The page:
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    Another contrast with the northeast behavior. Near the SC / Georgia line the state highway went from two lanes to one lane and there was a warning of the merge a half mile before. One quarter of a mile before the merge people had fallen into a single lane to make the process faster. No one used the unused lane to pass everyone. The contrast in behavior I found very pleasant.
    I made it to Hiawassee
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    Duncan and Dan posed for a photo. I offered to let Duncan ride the GT but he passed on it. Proved to be a good decision the next day.
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    Dan had visited his son in Charlotte, Duncan had taken the off road course at BMW.
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    The next day they made coffee and we decided to take the roads more traveled and headed toward the Tail of the Dragon and Cheroholla Skyway.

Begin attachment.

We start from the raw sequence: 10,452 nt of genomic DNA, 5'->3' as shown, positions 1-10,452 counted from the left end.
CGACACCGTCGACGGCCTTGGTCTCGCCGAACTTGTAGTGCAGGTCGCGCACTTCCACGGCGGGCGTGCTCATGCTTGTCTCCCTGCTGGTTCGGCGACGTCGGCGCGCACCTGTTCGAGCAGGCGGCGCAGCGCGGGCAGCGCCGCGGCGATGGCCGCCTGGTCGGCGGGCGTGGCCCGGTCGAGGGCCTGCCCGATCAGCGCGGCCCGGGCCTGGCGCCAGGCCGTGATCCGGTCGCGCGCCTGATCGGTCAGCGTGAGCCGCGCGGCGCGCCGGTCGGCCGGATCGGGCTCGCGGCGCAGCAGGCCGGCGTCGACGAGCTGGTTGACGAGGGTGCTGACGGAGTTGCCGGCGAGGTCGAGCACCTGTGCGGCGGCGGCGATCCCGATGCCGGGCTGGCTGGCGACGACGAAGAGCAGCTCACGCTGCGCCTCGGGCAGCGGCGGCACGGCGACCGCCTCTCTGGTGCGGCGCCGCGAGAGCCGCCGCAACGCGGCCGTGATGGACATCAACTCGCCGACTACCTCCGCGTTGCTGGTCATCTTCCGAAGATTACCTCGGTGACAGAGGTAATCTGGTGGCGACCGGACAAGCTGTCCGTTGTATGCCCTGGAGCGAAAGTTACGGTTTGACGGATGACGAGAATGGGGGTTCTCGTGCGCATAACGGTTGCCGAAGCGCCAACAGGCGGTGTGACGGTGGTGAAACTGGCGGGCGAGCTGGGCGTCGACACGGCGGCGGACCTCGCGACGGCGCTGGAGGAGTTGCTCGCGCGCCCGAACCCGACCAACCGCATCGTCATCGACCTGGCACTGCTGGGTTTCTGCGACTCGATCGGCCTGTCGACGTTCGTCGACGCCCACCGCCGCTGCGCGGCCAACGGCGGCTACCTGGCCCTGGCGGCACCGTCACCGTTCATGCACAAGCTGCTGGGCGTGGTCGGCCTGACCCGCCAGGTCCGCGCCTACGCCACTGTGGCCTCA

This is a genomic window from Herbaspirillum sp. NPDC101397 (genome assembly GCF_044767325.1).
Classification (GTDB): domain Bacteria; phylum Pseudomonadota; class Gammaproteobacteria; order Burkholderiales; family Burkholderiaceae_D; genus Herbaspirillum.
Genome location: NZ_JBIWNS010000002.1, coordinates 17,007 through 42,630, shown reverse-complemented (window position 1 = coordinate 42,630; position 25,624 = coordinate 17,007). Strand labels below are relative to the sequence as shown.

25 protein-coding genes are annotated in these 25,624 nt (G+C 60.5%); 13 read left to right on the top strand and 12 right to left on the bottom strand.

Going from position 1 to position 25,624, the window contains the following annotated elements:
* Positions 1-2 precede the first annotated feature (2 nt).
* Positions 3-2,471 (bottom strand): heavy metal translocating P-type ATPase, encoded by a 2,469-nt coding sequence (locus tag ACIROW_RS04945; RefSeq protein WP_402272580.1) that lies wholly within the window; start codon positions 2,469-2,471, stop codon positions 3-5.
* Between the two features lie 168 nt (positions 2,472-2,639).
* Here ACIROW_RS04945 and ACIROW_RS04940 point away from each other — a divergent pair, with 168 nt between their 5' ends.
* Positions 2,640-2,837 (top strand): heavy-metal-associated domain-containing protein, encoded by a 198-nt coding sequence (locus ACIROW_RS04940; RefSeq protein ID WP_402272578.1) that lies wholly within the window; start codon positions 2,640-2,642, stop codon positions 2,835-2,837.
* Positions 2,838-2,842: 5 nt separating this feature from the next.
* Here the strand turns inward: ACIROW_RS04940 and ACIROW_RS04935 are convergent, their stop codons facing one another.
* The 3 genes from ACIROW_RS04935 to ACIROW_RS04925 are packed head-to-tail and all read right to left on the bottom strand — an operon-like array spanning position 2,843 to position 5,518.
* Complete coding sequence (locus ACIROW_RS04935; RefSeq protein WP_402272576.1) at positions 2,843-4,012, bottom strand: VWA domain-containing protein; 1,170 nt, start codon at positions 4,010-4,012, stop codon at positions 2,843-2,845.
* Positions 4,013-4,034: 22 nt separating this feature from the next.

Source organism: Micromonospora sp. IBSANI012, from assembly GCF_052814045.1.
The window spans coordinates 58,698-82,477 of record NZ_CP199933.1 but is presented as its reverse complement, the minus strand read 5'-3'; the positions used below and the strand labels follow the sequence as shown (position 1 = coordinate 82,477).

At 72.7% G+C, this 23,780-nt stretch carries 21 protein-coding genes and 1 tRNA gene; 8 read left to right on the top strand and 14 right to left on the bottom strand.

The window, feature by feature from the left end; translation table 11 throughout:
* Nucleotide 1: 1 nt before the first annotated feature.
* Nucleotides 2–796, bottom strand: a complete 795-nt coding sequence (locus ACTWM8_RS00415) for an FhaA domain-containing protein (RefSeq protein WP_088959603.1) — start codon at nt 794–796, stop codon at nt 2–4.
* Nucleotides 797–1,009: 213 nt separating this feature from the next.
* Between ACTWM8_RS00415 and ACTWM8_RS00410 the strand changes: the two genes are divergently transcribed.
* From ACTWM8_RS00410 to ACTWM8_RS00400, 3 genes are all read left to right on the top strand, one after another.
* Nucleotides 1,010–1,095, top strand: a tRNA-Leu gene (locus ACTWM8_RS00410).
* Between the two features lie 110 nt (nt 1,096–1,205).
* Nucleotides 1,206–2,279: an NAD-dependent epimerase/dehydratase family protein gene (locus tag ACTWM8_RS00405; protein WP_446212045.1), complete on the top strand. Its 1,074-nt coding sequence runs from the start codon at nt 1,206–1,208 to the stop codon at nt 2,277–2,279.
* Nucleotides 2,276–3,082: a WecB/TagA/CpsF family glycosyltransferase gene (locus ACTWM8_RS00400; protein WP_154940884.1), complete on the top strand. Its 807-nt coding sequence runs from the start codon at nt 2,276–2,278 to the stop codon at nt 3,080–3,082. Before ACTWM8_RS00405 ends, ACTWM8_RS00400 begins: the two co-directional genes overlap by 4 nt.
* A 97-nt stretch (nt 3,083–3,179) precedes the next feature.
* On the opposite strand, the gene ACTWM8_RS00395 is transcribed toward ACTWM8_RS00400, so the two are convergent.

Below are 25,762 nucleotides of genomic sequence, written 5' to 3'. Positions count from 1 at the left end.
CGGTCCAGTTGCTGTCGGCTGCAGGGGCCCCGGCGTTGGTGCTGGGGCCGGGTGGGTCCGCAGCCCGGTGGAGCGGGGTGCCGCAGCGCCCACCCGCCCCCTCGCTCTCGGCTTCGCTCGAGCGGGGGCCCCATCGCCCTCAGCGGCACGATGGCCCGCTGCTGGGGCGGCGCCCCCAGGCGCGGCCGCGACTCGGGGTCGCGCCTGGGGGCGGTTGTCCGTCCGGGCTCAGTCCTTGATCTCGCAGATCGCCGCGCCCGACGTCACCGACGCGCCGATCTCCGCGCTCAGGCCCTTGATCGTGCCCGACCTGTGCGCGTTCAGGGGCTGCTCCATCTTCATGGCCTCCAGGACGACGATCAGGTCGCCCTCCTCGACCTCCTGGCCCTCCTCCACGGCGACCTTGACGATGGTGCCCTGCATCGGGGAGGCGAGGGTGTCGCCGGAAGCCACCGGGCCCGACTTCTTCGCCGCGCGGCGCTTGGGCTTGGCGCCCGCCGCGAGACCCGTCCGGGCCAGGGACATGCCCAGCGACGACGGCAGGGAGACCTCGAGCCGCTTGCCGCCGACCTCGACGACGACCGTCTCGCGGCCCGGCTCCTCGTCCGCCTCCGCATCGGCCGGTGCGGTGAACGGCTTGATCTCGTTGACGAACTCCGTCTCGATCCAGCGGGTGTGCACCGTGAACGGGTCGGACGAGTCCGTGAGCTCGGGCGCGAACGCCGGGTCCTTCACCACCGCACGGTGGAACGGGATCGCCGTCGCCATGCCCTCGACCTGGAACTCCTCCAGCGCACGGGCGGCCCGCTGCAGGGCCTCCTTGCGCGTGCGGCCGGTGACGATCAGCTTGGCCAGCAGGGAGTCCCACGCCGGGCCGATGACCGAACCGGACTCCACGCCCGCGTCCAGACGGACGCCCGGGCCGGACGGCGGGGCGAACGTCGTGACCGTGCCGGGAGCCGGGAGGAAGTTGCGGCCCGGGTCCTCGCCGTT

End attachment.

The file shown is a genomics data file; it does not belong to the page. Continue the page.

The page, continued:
Day 7
    Monday

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    After a breakfast at Huddle House we headed toward Robbinsville. The following day a former member of our Yankee Beemers BMW motorcycle club in Massachusetts, who was now in Georgia, was going to show us roads that locals knew and were unknown to us.

    So the decision was made to go to the known roads, Tail of the Dragon and Cheraholla Skyway.
    An unfortunate thing happened on the way to Robbinsville. Duncan smelled gas as he followed my bike. Upon arrival it was apparent that my bike was dripping gasoline. Day was done for me.